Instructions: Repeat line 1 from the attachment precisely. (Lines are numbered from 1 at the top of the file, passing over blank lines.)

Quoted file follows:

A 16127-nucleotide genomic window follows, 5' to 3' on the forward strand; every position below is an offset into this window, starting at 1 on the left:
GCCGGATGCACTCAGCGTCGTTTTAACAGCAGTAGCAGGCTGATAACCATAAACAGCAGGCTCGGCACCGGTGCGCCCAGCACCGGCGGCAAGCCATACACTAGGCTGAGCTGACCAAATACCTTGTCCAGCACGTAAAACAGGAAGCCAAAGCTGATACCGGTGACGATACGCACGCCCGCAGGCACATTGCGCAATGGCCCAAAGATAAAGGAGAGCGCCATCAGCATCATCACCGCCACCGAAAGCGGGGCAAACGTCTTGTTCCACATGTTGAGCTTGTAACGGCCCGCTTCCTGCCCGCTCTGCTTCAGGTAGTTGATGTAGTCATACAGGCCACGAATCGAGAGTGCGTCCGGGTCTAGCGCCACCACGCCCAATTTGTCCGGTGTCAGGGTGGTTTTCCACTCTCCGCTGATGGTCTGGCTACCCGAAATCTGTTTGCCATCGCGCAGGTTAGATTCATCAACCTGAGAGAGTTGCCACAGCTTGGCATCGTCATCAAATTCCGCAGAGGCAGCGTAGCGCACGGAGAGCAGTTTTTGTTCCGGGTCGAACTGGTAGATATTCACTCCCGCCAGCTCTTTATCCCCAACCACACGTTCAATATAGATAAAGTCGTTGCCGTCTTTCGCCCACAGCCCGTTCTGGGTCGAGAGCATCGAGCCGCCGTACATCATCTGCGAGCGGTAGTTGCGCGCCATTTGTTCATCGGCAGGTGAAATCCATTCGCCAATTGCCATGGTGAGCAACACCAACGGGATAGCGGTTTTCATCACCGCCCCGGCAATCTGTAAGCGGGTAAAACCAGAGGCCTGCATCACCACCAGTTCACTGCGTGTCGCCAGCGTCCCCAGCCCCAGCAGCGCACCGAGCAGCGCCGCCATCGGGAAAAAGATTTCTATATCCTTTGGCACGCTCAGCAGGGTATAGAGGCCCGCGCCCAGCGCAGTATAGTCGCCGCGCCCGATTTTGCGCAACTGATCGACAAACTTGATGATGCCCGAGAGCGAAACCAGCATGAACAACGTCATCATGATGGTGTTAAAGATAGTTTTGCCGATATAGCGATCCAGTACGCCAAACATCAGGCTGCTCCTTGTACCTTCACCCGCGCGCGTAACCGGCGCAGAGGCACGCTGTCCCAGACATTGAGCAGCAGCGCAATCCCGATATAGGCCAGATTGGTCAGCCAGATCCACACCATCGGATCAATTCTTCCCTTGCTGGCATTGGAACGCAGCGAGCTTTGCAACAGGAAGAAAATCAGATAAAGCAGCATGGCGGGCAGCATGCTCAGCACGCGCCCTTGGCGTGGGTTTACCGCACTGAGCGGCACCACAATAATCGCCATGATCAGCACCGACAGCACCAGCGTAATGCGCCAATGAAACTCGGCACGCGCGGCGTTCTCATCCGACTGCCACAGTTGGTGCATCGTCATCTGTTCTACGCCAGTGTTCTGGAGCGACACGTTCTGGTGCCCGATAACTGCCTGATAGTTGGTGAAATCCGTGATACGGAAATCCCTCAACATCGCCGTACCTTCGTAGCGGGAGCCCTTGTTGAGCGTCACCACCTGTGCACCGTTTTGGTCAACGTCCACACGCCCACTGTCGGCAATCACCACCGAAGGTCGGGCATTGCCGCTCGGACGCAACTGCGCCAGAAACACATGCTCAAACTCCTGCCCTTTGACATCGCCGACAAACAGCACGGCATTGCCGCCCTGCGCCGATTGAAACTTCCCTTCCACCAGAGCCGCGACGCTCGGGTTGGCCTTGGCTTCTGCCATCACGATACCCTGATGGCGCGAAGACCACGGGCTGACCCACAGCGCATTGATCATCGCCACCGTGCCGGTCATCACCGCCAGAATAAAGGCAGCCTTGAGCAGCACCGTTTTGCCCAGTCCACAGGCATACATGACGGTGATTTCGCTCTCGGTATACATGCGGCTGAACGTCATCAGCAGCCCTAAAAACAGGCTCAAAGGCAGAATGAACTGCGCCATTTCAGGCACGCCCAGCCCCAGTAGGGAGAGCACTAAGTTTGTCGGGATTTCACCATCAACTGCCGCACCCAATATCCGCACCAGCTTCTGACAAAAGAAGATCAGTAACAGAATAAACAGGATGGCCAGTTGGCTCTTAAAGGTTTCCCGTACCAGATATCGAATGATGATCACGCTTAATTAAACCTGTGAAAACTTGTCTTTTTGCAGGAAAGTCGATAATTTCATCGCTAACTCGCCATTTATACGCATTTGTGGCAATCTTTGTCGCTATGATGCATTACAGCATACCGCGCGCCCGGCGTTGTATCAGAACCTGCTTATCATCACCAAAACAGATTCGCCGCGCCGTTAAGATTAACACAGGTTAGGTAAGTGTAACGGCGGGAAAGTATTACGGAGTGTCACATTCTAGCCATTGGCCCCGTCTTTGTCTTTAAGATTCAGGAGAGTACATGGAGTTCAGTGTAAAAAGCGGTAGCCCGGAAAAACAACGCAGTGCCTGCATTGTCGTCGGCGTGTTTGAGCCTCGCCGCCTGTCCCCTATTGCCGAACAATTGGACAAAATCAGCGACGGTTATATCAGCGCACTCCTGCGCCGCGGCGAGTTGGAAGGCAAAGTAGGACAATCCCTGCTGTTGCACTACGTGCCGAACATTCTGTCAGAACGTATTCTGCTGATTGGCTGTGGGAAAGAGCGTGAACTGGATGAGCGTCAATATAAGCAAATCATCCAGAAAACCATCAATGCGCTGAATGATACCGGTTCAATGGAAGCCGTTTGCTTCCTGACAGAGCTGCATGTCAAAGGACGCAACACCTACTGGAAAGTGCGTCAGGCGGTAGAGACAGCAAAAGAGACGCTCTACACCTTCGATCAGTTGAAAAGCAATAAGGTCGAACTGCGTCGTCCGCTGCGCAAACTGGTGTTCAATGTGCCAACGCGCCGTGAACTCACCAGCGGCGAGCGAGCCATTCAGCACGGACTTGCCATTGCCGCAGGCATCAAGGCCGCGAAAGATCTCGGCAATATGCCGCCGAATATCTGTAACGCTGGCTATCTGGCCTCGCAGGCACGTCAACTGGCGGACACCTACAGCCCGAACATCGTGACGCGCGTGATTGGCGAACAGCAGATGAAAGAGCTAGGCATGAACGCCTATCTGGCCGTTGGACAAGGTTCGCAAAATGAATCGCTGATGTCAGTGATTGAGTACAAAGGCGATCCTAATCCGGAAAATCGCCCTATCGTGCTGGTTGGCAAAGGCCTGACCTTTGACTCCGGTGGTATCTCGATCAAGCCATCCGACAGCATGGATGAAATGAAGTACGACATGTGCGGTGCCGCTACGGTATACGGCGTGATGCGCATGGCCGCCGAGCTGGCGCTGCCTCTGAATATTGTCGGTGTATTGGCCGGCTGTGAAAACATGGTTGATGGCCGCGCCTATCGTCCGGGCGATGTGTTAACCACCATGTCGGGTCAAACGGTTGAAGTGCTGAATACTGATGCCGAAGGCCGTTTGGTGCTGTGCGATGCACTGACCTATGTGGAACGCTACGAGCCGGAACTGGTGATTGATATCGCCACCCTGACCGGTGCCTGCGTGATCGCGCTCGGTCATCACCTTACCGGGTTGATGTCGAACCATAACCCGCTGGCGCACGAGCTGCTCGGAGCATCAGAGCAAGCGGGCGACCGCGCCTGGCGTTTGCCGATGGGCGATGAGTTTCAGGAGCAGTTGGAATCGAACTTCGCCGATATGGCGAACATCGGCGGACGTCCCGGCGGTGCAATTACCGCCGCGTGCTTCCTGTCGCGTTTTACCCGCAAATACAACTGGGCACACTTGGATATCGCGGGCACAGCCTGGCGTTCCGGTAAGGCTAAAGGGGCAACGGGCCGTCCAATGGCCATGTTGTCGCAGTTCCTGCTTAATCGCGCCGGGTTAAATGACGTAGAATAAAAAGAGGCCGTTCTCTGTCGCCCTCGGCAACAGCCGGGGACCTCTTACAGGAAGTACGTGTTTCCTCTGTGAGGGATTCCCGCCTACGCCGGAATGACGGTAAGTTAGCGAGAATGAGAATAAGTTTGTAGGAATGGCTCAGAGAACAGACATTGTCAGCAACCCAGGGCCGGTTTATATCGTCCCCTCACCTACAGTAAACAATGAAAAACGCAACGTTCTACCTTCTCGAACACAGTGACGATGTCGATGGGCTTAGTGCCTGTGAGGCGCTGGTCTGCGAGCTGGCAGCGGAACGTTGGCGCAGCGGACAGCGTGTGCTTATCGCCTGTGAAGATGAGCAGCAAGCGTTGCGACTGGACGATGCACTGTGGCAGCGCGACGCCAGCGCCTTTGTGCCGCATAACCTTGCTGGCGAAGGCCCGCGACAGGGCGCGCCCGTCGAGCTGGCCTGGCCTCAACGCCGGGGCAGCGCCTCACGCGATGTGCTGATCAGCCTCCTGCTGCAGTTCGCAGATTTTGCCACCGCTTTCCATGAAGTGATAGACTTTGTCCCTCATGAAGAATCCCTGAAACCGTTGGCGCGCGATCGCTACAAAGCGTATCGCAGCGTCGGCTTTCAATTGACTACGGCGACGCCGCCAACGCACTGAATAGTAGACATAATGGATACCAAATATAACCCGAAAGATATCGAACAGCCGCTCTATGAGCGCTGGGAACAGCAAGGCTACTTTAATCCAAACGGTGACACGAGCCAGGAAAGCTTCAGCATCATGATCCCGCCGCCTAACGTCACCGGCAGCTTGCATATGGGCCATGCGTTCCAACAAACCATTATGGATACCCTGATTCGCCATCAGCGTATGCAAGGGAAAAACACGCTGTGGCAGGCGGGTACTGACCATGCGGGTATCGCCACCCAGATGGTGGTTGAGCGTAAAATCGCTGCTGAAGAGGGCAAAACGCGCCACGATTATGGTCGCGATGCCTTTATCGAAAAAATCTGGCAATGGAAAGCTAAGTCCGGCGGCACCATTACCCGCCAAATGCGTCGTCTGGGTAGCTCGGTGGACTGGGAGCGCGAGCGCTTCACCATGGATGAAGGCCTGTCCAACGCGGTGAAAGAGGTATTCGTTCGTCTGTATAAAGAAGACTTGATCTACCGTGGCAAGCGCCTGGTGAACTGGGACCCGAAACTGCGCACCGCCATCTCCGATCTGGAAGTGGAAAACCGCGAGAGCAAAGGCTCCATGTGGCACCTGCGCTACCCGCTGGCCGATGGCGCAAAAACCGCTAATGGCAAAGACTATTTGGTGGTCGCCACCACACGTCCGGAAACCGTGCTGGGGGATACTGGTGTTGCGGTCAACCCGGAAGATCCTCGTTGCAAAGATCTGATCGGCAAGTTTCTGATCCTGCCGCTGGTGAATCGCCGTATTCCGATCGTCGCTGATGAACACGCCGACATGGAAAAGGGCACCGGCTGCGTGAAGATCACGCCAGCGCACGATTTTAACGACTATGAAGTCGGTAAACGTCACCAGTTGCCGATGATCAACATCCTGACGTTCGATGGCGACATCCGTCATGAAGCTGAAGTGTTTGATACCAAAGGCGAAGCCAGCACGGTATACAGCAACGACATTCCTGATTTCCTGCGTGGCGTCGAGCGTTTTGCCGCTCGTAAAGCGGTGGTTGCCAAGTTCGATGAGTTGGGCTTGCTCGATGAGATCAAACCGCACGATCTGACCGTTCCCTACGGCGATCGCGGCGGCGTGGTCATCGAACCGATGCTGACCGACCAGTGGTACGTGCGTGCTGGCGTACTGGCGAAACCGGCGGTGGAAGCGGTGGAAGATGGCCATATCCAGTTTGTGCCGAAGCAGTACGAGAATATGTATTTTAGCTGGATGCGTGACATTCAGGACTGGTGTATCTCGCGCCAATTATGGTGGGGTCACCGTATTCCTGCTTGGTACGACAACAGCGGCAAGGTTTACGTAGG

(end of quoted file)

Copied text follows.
A 16127-nucleotide genomic window follows, 5' to 3' on the forward strand; every position below is an offset into this window, starting at 1 on the left: